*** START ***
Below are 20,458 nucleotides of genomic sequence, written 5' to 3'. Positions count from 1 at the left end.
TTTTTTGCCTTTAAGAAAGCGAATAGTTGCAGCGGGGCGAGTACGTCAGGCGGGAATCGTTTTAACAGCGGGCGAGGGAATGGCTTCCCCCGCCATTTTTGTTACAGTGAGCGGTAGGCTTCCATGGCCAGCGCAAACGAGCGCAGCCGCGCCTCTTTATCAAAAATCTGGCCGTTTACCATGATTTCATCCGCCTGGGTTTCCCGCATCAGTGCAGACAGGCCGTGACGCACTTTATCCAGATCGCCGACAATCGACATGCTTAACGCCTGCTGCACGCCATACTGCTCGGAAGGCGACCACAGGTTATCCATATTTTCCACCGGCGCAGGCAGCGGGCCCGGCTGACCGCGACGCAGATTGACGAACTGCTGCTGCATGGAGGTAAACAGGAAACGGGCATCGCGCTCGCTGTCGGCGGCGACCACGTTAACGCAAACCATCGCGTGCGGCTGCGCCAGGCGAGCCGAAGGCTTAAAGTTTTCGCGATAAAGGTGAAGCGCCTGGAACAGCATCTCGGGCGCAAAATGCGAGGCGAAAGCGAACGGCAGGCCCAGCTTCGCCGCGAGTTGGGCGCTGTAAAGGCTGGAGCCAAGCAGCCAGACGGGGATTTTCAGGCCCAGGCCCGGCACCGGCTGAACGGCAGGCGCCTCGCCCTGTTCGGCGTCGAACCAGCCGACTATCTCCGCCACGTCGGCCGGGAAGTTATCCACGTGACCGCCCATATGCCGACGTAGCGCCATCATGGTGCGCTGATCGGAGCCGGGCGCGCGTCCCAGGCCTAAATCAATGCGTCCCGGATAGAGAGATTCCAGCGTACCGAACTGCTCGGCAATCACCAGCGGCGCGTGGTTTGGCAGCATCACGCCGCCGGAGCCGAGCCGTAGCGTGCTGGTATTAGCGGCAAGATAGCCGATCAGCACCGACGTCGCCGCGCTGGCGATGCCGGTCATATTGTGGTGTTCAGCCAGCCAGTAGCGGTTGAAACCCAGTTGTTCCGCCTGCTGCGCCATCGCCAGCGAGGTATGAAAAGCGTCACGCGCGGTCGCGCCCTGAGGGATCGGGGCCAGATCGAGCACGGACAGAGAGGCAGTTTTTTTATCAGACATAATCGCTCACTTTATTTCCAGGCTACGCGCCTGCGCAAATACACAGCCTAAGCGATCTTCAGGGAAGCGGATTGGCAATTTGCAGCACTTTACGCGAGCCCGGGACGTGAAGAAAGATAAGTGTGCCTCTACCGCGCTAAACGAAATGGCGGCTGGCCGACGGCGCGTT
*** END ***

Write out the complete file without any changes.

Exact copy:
Below are 20,458 nucleotides of genomic sequence, written 5' to 3'. Positions count from 1 at the left end.
TTTTTTGCCTTTAAGAAAGCGAATAGTTGCAGCGGGGCGAGTACGTCAGGCGGGAATCGTTTTAACAGCGGGCGAGGGAATGGCTTCCCCCGCCATTTTTGTTACAGTGAGCGGTAGGCTTCCATGGCCAGCGCAAACGAGCGCAGCCGCGCCTCTTTATCAAAAATCTGGCCGTTTACCATGATTTCATCCGCCTGGGTTTCCCGCATCAGTGCAGACAGGCCGTGACGCACTTTATCCAGATCGCCGACAATCGACATGCTTAACGCCTGCTGCACGCCATACTGCTCGGAAGGCGACCACAGGTTATCCATATTTTCCACCGGCGCAGGCAGCGGGCCCGGCTGACCGCGACGCAGATTGACGAACTGCTGCTGCATGGAGGTAAACAGGAAACGGGCATCGCGCTCGCTGTCGGCGGCGACCACGTTAACGCAAACCATCGCGTGCGGCTGCGCCAGGCGAGCCGAAGGCTTAAAGTTTTCGCGATAAAGGTGAAGCGCCTGGAACAGCATCTCGGGCGCAAAATGCGAGGCGAAAGCGAACGGCAGGCCCAGCTTCGCCGCGAGTTGGGCGCTGTAAAGGCTGGAGCCAAGCAGCCAGACGGGGATTTTCAGGCCCAGGCCCGGCACCGGCTGAACGGCAGGCGCCTCGCCCTGTTCGGCGTCGAACCAGCCGACTATCTCCGCCACGTCGGCCGGGAAGTTATCCACGTGACCGCCCATATGCCGACGTAGCGCCATCATGGTGCGCTGATCGGAGCCGGGCGCGCGTCCCAGGCCTAAATCAATGCGTCCCGGATAGAGAGATTCCAGCGTACCGAACTGCTCGGCAATCACCAGCGGCGCGTGGTTTGGCAGCATCACGCCGCCGGAGCCGAGCCGTAGCGTGCTGGTATTAGCGGCAAGATAGCCGATCAGCACCGACGTCGCCGCGCTGGCGATGCCGGTCATATTGTGGTGTTCAGCCAGCCAGTAGCGGTTGAAACCCAGTTGTTCCGCCTGCTGCGCCATCGCCAGCGAGGTATGAAAAGCGTCACGCGCGGTCGCGCCCTGAGGGATCGGGGCCAGATCGAGCACGGACAGAGAGGCAGTTTTTTTATCAGACATAATCGCTCACTTTATTTCCAGGCTACGCGCCTGCGCAAATACACAGCCTAAGCGATCTTCAGGGAAGCGGATTGGCAATTTGCAGCACTTTACGCGAGCCCGGGACGTGAAGAAAGATAAGTGTGCCTCTACCGCGCTAAACGAAATGGCGGCTGGCCGACGGCGCGTT